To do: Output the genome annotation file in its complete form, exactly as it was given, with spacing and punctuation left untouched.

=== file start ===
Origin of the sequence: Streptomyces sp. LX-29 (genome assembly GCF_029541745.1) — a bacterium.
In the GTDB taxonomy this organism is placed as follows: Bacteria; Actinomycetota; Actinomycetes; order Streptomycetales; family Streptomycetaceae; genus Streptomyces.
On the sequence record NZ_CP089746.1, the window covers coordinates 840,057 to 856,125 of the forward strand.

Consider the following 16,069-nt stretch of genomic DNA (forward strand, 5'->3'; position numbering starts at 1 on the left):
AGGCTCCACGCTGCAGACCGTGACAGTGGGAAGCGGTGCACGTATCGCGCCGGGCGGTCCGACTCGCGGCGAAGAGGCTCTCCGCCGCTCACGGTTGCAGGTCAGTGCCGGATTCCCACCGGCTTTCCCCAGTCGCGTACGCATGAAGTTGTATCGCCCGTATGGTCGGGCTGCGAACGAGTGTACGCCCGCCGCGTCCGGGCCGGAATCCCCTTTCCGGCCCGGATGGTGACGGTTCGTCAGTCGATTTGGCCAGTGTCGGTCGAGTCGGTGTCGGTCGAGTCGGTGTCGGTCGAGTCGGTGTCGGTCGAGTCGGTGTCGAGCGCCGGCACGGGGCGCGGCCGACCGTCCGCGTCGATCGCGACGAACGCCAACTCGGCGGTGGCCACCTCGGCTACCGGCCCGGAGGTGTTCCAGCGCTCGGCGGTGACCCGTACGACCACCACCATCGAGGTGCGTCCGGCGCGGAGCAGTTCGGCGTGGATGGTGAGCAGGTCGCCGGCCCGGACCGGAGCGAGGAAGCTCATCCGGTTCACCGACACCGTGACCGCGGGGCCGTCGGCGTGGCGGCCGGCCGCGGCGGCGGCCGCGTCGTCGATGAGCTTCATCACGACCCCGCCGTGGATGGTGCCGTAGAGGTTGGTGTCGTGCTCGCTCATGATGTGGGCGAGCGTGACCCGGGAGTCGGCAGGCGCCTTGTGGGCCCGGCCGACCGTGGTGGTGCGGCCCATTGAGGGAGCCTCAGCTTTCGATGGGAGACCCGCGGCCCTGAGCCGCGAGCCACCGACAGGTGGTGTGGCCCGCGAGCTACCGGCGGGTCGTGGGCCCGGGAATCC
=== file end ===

Origin of the sequence: Streptomyces sp. LX-29 (genome assembly GCF_029541745.1) — a bacterium.
In the GTDB taxonomy this organism is placed as follows: Bacteria; Actinomycetota; Actinomycetes; order Streptomycetales; family Streptomycetaceae; genus Streptomyces.
On the sequence record NZ_CP089746.1, the window covers coordinates 840,057 to 856,125 of the forward strand.

Consider the following 16,069-nt stretch of genomic DNA (forward strand, 5'->3'; position numbering starts at 1 on the left):
AGGCTCCACGCTGCAGACCGTGACAGTGGGAAGCGGTGCACGTATCGCGCCGGGCGGTCCGACTCGCGGCGAAGAGGCTCTCCGCCGCTCACGGTTGCAGGTCAGTGCCGGATTCCCACCGGCTTTCCCCAGTCGCGTACGCATGAAGTTGTATCGCCCGTATGGTCGGGCTGCGAACGAGTGTACGCCCGCCGCGTCCGGGCCGGAATCCCCTTTCCGGCCCGGATGGTGACGGTTCGTCAGTCGATTTGGCCAGTGTCGGTCGAGTCGGTGTCGGTCGAGTCGGTGTCGGTCGAGTCGGTGTCGGTCGAGTCGGTGTCGAGCGCCGGCACGGGGCGCGGCCGACCGTCCGCGTCGATCGCGACGAACGCCAACTCGGCGGTGGCCACCTCGGCTACCGGCCCGGAGGTGTTCCAGCGCTCGGCGGTGACCCGTACGACCACCACCATCGAGGTGCGTCCGGCGCGGAGCAGTTCGGCGTGGATGGTGAGCAGGTCGCCGGCCCGGACCGGAGCGAGGAAGCTCATCCGGTTCACCGACACCGTGACCGCGGGGCCGTCGGCGTGGCGGCCGGCCGCGGCGGCGGCCGCGTCGTCGATGAGCTTCATCACGACCCCGCCGTGGATGGTGCCGTAGAGGTTGGTGTCGTGCTCGCTCATGATGTGGGCGAGCGTGACCCGGGAGTCGGCAGGCGCCTTGTGGGCCCGGCCGACCGTGGTGGTGCGGCCCATTGAGGGAGCCTCAGCTTTCGATGGGAGACCCGCGGCCCTGAGCCGCGAGCCACCGACAGGTGGTGTGGCCCGCGAGCTACCGGCGGGTCGTGGGCCCGGGAATCC